In a 2014 interview, Close spoke about Joe Wilfer – who in 1983 helped me with my “New Scottish Prints” exhibition for Britain Salutes New York in New York. Close said, “I’ve had two great contributors in God knows how many years I’ve been making prints. One of them was the late Joe Wilfer. Now I work with Don Farnsworth at Magnolia Publishing House. These are the most important collaborations of my life as an artist.

Before, Close would make every mark, draw every line, himself. “I like to make all the decisions. Sometimes it is hard to believe that I made these prints without a computer program to digitize tones and values.

He believed in making old-fashioned art, a lot by hand. This philosophy came from her grandmother, who still knitted or crocheted. He liked to work in series. “It frees you from the artist blockage. I don’t wait for the clouds to part. Inspiration is for amateurs. ‘

The logistics of Close’s engraving were incredible. He’s big, the footprints are 12 feet long. Some portraits use 150 different serigraphs, while his 1988 black-and-white self-portrait required 6,800 squares of acid applied by hand. He often pushed techniques to the limit. “I’ve always been an artist looking for trouble,” he told me. The impressions made me move forward more than anything else. It’s too easy to keep walking painfully, cracking those suckers. Lazy thinking. It’s not good. But then I put stones in my shoes, ”he joked, referring to his disability.

Close was always happy to explain his processes, chronicle his failures, and admit his mistakes. He did so in his extensive 2004 retrospective at the Met Museum in New York City. “This exhibition also shows you how art is made. A lot of people don’t know.

“Painting is the perfect medium and photography is the perfect source because they have already translated the three dimensions into something flat. I can just affect the translation. Thus, he dissected the human faces of such figures as President Bill Clinton, Lou Reed, Cindy Sherman, Kiki Smith and – often – in self-portraits of himself.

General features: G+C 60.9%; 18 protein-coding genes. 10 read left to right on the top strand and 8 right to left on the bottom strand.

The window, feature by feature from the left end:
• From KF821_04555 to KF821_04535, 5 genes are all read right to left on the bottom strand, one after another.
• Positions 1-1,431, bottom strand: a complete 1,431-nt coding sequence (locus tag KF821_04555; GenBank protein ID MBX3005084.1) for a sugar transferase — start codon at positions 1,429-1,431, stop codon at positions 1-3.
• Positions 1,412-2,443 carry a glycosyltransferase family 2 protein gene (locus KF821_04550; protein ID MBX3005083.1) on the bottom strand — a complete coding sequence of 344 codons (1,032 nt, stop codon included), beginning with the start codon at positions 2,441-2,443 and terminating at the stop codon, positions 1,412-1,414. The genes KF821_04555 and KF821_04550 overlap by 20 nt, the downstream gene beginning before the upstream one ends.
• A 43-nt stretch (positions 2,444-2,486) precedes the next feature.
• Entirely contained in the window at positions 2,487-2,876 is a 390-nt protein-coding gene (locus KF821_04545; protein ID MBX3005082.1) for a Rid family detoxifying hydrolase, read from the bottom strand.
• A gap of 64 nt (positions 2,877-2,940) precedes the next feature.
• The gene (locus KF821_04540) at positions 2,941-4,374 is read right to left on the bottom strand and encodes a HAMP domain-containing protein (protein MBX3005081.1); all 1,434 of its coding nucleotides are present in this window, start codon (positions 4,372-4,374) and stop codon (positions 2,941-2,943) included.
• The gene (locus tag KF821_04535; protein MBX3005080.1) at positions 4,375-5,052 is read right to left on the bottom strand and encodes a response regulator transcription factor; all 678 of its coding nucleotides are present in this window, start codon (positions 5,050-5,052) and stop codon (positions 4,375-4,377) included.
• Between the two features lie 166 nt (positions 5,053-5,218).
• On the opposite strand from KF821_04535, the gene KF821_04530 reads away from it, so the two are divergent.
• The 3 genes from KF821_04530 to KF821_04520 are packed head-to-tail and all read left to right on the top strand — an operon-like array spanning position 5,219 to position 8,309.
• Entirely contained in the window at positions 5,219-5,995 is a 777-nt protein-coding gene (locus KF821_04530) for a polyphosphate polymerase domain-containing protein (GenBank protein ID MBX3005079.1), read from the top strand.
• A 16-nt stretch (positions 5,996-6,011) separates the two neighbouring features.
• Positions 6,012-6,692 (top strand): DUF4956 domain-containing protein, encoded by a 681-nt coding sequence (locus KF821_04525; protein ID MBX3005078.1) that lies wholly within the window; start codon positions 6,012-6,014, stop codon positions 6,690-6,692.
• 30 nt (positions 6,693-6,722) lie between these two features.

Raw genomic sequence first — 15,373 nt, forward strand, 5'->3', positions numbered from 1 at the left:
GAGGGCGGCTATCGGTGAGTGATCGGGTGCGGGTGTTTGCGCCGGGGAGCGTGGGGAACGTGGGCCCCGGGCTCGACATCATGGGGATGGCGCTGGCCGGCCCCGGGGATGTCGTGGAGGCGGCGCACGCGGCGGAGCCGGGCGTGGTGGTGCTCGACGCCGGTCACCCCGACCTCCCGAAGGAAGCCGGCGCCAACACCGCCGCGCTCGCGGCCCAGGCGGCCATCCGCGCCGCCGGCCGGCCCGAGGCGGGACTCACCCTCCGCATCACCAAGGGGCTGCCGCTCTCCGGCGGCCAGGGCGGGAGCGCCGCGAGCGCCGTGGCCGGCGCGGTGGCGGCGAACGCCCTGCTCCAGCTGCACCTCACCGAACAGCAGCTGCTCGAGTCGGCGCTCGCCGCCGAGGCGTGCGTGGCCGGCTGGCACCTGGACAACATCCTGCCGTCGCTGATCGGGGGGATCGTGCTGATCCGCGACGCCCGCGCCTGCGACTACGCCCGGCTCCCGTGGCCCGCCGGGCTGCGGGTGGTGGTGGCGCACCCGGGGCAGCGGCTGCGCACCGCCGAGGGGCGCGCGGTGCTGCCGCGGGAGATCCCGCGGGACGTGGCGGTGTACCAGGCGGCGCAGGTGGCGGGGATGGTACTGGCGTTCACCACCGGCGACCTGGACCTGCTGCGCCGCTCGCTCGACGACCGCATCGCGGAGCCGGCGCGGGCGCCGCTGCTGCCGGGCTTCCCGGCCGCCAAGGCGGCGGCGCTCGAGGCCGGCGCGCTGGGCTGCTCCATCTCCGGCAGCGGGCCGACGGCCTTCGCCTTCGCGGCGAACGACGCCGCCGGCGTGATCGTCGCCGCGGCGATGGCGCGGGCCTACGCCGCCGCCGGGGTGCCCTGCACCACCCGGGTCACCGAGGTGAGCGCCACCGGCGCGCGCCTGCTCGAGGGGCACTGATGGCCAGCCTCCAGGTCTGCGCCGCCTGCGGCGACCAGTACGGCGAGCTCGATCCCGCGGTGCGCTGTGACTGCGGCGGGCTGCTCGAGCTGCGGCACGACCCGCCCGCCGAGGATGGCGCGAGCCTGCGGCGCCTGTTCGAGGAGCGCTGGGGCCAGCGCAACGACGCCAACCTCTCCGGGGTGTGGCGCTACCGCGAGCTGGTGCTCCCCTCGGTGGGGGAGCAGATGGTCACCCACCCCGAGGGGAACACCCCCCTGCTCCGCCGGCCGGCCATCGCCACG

There is an irony in Close’s photos of friends like Glass, Richard Serra, Alex Katz, Lucas Samaras, Nancy Graves. Close wanted anonymous people, so he chose his friends, but they all became famous! He also painted them directly, like a photo ID or photo ID. Why a life of portraits, I asked? “I care more about people than anything else. I want you to care about them and care about the picture. Why so many self-portraits? “We are all narcissists. But it shows that I can’t flatter others, but I don’t flatter myself either. “

In 2000, Close received the National Medal of the Arts from President Clinton. in 2010, he was appointed by Obama to the Presidential Committee on the Arts and Humanities, resigning in 2017 because ignoring “Trump’s hateful rhetoric would have made us complicit in your words and actions.” Recently, his 2,000 square foot mosaic was installed at Manhattan’s 86th Street subway station.

Chuck Close born in 1940, died August 19, 2021. He married twice and leaves two daughters.

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Postscript from Artlyst editor:

Chuck Close, best known for his ruthless portrayals, has been the subject of recent allegations of misconduct by a number of women who have accused him of sexually harassing them when they came to his studio to pose as models. Close apologized for any inappropriate comments about the female body and for the invasive questions. None had alleged physical assault.